The state of Democrats' tentative climate deal
Democrats have unveiled specifics about their draft climate and social spending plan, but its path forward is pretty vague.
Why it matters: The package of spending and tax incentives — if approved in something resembling its current form — would be by far the most sweeping climate bill in U.S. history.
- The provisions would do a lot to put the U.S. on a path toward meeting President Biden's goal of a 50% cut in domestic emissions by 2030.
What we don't know: It's unclear how Democrats will navigate trying to pass their plan on a party-line vote and the bipartisan infrastructure deal.
- House progressives held up the vote on the bipartisan infrastructure deal, given how many of their social program priorities were whittled down or eliminated from the framework entirely. But they have endorsed the overall framework agreement.
- The timing has international repercussions. The lack of votes Thursday night raises the odds that President Biden will participate in the COP26 summit in Glasgow early next week without having enacted his legislative climate agenda, which would weaken U.S. credibility at a critical moment.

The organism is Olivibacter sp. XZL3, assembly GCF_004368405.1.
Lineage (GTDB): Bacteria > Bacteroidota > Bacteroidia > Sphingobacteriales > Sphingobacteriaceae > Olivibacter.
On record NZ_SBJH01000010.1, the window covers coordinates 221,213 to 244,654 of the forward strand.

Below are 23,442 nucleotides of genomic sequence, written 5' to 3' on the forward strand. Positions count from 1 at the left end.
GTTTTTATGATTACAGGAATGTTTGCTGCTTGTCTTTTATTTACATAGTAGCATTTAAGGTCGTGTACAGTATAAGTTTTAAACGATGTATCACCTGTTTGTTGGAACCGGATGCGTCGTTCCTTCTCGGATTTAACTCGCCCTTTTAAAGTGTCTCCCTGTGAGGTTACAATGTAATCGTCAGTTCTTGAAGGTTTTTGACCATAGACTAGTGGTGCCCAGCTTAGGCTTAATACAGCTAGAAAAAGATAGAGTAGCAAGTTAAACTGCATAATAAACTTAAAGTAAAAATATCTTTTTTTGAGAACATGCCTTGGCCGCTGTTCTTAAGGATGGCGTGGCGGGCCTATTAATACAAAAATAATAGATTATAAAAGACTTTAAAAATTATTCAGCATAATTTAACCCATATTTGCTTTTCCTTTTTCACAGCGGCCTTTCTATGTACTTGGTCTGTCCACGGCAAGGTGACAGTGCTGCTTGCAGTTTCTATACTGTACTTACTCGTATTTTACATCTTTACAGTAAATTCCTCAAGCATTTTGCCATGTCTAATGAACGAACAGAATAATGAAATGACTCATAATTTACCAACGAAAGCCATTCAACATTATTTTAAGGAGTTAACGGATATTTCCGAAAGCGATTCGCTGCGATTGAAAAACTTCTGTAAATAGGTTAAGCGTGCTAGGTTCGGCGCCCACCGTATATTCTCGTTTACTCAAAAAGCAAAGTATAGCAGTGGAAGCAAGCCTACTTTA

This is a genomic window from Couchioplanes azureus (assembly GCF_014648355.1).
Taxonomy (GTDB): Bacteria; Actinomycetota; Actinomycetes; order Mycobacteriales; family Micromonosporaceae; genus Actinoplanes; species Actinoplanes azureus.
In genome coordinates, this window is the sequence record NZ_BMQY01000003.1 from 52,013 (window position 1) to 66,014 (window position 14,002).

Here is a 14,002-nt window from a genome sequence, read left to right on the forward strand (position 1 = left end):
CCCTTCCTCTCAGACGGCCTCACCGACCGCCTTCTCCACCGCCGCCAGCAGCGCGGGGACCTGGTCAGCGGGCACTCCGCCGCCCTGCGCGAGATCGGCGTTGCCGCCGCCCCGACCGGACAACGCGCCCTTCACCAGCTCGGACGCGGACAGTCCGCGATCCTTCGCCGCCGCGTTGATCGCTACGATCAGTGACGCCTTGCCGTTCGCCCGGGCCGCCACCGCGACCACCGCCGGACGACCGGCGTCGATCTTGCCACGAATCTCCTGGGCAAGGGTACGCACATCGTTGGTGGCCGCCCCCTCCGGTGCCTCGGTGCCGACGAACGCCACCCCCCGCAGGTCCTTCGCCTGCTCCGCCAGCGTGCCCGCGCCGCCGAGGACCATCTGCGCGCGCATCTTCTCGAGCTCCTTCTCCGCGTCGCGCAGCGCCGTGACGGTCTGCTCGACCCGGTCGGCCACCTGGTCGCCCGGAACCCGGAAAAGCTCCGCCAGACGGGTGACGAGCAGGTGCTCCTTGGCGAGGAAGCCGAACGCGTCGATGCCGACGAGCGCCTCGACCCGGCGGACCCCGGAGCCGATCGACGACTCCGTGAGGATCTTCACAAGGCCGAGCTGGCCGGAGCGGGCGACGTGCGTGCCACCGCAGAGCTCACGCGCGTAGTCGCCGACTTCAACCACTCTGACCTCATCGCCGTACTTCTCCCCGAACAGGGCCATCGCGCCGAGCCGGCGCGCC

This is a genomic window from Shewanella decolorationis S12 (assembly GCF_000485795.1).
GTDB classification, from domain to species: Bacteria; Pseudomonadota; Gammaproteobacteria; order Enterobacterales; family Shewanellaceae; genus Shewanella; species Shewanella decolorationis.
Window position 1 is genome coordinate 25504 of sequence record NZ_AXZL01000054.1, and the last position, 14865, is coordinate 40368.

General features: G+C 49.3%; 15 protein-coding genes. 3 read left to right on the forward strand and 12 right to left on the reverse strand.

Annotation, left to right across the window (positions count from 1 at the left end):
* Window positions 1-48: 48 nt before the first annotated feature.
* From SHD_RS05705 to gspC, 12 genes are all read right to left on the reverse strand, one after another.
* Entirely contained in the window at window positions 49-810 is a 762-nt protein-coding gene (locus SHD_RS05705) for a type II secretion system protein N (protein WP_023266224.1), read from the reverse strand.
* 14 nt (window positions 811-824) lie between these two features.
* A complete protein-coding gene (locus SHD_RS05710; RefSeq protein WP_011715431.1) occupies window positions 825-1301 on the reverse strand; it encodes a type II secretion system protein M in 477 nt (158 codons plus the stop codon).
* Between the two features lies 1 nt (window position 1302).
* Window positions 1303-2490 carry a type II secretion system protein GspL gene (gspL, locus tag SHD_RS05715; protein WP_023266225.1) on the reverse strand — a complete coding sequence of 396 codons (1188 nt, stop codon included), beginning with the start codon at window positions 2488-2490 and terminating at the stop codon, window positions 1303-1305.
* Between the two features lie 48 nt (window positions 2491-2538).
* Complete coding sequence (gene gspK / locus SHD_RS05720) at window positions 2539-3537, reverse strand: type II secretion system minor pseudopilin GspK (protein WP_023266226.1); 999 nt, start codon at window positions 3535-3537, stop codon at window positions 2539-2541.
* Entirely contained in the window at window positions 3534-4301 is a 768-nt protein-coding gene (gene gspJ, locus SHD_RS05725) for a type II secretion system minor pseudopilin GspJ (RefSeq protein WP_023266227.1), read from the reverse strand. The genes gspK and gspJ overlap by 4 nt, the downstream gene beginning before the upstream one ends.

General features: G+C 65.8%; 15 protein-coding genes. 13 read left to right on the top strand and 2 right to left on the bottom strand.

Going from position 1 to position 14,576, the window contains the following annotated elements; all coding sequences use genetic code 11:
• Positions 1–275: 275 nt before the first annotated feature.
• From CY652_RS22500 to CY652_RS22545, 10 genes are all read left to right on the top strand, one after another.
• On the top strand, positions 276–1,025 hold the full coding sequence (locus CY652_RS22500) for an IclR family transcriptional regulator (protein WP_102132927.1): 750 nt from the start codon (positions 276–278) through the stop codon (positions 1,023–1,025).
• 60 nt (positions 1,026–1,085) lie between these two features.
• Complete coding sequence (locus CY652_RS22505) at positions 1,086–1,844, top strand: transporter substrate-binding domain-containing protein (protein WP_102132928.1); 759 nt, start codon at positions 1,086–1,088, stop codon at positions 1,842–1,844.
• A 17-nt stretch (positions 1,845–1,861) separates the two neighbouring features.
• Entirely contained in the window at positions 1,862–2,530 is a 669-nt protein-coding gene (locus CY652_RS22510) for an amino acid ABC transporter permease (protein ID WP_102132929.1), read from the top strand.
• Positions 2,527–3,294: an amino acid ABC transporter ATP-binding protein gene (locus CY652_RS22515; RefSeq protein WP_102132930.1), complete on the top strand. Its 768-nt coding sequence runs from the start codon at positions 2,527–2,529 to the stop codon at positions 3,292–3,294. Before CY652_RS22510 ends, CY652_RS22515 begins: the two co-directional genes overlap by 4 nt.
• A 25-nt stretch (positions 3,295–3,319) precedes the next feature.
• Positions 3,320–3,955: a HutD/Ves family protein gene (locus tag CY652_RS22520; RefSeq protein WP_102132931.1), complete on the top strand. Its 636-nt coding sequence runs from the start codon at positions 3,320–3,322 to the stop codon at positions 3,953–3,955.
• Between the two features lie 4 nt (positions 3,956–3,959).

- However, it may be approved during the two-week negotiations, which might restore some U.S. leverage.
The big picture: The plan has all kinds of provisions aimed at speeding up the deployment of zero-carbon power, electric vehicles, hydrogen and carbon capture and removal tech, efficient buildings and more.
- Per the White House summary, there are $320 billion in various clean energy tax incentives. S&P Global Market Intelligence has a rundown.
- Bloomberg has details over the tentative compromise on oil-and-gas industry methane emissions, which blends new financial support to cut methane and penalties.
Between the lines: The House draft provides a major expansion of EV purchase incentives, including a measure that allow credits that are $4,500 larger — totaling $12,500 — for union-made EVs.
- Via The Detroit News, "that would be a boon to the Detroit Three automakers over Tesla Inc. and foreign auto producers whose U.S.-based workforces are not members of the United Auto Workers or other unions."